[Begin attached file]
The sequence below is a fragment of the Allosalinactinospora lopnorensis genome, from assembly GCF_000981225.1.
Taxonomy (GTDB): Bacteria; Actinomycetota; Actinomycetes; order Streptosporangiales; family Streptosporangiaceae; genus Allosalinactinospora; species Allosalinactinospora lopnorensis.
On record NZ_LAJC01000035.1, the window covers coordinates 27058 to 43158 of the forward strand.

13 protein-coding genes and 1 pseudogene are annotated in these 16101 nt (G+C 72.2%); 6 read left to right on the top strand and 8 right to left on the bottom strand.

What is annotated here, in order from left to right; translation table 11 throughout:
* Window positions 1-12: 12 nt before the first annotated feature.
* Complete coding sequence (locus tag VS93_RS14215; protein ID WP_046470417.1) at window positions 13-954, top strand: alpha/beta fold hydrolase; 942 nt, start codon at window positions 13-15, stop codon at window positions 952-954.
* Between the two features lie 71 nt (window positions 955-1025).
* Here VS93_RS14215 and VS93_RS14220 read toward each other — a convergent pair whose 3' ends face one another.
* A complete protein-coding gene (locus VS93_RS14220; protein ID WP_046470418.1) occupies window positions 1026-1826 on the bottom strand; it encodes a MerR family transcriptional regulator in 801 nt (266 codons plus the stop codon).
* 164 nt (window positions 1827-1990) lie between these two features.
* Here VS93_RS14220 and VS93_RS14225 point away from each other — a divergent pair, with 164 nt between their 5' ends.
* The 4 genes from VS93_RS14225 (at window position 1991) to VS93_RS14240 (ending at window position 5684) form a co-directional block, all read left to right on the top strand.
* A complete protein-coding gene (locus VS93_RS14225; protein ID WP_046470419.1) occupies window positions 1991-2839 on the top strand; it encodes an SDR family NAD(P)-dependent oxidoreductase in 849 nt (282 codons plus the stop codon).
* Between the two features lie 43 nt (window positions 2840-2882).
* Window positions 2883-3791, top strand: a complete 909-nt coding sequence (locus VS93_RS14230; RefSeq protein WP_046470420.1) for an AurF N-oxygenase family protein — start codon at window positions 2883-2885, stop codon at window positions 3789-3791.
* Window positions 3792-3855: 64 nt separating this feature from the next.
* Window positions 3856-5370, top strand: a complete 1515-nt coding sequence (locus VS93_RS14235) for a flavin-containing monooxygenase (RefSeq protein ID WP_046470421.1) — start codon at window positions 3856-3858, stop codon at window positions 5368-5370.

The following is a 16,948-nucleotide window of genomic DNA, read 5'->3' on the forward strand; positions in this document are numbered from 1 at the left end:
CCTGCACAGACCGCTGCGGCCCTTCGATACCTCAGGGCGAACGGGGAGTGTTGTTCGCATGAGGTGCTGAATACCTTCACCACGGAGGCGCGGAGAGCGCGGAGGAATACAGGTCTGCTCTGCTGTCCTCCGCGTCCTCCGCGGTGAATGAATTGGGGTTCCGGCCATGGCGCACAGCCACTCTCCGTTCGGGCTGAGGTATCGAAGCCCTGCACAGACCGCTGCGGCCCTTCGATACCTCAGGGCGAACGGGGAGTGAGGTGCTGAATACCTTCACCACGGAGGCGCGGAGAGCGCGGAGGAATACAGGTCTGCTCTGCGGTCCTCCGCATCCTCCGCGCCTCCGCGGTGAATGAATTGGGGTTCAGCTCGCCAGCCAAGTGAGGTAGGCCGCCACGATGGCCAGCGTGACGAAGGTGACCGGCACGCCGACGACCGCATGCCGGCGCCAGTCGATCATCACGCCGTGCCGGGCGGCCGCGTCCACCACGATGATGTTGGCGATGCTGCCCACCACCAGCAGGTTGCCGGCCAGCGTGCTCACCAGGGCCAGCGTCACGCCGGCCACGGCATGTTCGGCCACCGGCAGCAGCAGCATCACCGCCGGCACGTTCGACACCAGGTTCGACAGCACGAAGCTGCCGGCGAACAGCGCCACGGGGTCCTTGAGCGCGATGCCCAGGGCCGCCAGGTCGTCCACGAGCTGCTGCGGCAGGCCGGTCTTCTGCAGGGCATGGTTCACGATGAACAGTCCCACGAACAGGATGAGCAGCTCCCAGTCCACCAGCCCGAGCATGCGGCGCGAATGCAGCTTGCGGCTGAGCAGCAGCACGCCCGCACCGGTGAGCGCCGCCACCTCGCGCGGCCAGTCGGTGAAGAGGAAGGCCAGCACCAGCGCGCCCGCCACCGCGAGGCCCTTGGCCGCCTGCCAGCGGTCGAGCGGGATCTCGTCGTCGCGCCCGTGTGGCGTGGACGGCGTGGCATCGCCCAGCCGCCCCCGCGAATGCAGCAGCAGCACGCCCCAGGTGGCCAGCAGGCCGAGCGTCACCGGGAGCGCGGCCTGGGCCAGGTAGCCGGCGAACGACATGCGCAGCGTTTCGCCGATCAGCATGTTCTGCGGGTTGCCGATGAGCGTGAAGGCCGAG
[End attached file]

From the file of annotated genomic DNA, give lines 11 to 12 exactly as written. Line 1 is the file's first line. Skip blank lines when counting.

* 164 nt (window positions 1827-1990) lie between these two features.
* Here VS93_RS14220 and VS93_RS14225 point away from each other — a divergent pair, with 164 nt between their 5' ends.